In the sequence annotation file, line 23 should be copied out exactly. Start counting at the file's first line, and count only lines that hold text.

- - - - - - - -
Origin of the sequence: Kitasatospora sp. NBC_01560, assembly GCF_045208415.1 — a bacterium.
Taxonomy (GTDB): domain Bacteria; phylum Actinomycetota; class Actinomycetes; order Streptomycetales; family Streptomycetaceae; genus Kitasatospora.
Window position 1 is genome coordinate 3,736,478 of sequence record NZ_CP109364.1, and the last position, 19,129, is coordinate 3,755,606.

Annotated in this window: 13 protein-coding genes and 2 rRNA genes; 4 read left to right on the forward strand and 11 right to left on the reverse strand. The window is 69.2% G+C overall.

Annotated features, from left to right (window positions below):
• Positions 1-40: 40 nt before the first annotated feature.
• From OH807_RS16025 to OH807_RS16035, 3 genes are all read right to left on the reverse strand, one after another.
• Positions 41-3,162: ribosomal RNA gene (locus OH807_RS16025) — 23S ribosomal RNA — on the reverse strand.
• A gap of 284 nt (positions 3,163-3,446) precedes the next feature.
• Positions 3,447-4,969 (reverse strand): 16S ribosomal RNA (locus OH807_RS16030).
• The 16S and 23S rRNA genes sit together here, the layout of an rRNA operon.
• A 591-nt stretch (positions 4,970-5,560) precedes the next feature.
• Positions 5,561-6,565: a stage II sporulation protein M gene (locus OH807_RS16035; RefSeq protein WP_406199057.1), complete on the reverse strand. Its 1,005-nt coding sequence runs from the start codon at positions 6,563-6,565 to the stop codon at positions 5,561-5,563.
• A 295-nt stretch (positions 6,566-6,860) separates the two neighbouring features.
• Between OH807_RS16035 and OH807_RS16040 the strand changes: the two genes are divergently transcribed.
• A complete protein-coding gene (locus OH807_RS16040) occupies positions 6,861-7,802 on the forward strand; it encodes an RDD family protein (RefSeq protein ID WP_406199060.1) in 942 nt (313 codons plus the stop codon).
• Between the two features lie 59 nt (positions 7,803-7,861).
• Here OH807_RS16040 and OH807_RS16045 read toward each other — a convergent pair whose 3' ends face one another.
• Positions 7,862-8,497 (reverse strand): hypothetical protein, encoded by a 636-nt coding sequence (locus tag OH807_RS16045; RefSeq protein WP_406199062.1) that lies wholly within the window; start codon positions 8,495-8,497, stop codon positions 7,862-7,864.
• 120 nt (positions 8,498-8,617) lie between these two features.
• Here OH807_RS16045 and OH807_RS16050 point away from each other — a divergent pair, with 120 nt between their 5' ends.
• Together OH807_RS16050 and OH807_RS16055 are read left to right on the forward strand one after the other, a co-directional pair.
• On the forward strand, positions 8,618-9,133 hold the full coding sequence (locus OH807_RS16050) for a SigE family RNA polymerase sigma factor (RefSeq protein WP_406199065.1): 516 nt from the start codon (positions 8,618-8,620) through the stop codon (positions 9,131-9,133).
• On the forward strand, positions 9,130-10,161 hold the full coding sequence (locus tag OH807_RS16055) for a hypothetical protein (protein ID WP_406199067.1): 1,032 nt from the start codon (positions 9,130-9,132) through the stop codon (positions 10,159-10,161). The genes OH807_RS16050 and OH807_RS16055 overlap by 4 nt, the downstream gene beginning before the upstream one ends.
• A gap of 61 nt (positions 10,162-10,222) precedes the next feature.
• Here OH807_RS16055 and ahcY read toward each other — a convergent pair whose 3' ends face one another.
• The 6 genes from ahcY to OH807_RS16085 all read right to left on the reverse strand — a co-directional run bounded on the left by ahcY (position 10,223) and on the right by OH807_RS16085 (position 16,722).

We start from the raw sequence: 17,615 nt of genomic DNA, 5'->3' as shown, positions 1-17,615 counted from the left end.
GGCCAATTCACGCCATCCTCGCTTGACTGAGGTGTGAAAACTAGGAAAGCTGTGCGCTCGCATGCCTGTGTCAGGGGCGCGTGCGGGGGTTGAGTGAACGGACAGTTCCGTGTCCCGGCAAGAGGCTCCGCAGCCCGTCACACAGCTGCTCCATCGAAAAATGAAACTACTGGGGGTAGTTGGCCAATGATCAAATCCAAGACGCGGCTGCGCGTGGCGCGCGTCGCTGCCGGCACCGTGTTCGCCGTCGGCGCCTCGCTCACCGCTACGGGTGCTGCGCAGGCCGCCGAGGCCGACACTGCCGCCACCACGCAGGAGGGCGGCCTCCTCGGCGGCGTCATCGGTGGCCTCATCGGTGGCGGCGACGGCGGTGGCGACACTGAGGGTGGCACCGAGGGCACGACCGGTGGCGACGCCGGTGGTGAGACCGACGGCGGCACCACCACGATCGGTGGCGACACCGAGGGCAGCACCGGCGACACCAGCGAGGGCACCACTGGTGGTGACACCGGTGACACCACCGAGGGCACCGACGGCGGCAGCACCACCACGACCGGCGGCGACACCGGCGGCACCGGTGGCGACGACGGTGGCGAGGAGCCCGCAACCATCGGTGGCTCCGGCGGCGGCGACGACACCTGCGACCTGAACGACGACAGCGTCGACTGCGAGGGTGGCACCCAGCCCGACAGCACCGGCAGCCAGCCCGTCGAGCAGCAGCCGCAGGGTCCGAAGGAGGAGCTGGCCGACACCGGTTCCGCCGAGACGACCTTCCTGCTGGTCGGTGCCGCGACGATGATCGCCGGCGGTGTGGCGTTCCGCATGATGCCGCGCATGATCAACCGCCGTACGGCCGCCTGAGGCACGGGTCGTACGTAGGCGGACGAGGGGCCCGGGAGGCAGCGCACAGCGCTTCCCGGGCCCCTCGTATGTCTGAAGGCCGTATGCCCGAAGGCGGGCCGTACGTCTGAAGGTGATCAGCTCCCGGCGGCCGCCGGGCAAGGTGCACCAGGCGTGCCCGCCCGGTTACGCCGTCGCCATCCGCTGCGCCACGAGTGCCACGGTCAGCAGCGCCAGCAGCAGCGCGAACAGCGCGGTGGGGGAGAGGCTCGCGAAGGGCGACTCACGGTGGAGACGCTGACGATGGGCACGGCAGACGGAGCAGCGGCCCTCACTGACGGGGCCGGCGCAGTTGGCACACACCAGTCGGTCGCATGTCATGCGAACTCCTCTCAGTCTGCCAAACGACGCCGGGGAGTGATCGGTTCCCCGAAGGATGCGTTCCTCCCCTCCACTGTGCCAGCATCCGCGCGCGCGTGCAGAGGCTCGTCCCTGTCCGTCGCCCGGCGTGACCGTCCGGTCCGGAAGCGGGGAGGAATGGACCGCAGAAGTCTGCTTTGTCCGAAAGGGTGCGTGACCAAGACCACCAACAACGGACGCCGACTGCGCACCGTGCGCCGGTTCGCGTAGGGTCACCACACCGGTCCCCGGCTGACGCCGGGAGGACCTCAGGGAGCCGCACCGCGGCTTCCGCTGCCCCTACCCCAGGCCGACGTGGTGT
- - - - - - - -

• On the forward strand, positions 8,618-9,133 hold the full coding sequence (locus OH807_RS16050) for a SigE family RNA polymerase sigma factor (RefSeq protein WP_406199065.1): 516 nt from the start codon (positions 8,618-8,620) through the stop codon (positions 9,131-9,133).